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Low Tire Pressure: A Leading Cause of Winter Accidents

This time of year, the simple act of driving to work requires contending with a lot of extra hazards. In addition to heavy snow, black ice, and white-out visibility, you also have to deal with severe cold—and its impact on your car’s functionality.

You may have equipped your car for winter by stowing warm blankets and chains in the trunk. You might have even switched to antifreeze windshield wiper fluid. But one thing many car owners fail to do is regularly check their tire pressure. This oversight can have a serious impact on driver safety.

Changing tire pressure

In the winter months, your tire pressure can change quickly and significantly. As temperatures drop, the air in your tires becomes denser—thereby deflating your tires. For every five degrees Celsius the outside temperature falls, your tires will lose around one pound of pressure.

Identifying low tire pressure

Check to see whether your car is equipped with an automatic tire pressure sensor—which will notify you if your tire pressure drops to a dangerous level. Some cars are sold with such sensors. However, unlike in the United States, such sensors are not mandatory in Canada.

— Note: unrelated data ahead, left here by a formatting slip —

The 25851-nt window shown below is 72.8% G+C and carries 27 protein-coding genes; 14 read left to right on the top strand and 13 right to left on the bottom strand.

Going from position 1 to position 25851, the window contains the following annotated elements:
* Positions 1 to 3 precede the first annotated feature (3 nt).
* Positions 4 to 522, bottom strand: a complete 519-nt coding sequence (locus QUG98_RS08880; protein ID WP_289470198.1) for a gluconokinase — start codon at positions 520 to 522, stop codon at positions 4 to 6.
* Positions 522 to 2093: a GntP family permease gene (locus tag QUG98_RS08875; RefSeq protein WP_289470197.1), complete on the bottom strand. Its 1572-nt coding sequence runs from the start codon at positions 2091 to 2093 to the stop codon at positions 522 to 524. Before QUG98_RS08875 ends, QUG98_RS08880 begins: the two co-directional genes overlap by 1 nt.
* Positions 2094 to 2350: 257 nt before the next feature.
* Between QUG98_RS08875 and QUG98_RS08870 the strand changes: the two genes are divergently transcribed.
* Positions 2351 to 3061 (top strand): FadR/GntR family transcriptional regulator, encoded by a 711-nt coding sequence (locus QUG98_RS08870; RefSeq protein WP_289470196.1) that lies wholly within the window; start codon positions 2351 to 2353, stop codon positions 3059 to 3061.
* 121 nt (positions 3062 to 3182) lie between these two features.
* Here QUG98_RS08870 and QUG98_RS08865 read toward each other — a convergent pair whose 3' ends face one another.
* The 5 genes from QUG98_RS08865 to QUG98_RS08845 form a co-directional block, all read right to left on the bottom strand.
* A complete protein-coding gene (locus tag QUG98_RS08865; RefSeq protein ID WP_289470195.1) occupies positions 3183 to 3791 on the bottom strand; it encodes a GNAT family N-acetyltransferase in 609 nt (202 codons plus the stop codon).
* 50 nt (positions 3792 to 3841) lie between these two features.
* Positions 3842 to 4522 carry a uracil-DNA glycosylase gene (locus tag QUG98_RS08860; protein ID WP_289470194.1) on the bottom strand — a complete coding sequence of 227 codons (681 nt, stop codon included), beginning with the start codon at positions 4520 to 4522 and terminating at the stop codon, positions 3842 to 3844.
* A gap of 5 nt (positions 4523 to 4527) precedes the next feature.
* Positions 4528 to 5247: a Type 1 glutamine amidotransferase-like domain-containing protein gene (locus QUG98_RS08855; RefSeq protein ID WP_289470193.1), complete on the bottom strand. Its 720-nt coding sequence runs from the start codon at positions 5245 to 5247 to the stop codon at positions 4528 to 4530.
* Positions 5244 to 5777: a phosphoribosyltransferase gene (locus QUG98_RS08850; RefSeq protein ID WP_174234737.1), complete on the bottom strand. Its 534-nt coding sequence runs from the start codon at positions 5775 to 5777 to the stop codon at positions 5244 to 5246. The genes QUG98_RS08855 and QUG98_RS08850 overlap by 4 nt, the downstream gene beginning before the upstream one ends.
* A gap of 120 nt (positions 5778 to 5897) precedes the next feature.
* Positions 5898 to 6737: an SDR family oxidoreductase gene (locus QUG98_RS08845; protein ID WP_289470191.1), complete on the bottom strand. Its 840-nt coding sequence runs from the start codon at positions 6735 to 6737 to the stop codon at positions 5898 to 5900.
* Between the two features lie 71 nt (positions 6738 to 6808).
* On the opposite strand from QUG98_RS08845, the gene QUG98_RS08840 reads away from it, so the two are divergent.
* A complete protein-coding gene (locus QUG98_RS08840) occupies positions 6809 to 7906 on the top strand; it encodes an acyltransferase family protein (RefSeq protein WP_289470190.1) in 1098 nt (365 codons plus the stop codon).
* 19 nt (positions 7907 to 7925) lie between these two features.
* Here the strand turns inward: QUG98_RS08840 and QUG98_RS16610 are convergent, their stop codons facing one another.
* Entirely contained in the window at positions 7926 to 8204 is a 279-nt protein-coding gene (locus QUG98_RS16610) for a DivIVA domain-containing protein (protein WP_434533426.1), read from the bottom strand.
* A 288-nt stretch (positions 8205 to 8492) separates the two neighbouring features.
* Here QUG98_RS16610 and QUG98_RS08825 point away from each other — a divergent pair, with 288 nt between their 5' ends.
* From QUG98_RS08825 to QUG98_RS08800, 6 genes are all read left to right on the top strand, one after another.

Therefore, if you’re not sure you have such a sensor installed in your car, it’s advisable to check your tire pressure every day during the winter months—as well as during any other period of high temperature fluctuation.

Why it matters

Driving on semi-inflated tires creates real safety hazards. When your tires have insufficient pressure, they do not ride evenly. Instead, the center of the tire tread bows inward—leaving the full weight of your vehicle on the edge of your tires. This naturally puts more wear and tear on your tires, but it also creates more immediate safety risks.

When the weight of your vehicle is dispersed unevenly, it creates balance issues. Your car will be far less stable executing a turn on such tires. In addition, when you brake on tires with this bowed in shape, any traction you would have normally gained from the center of the tire is gone. You also lose this added traction when attempting to navigate through icy or snowy roads. All of these factors create a recipe for disaster.

As noted above, it’s important to check your tire pressure every day during winter months. As soon as you notice it is low, take your car to a service station to add more air. Not only is driving on low-pressure tires a serious safety concern, if you get into an accident, insufficiently inflated tires could affect your insurance coverage.

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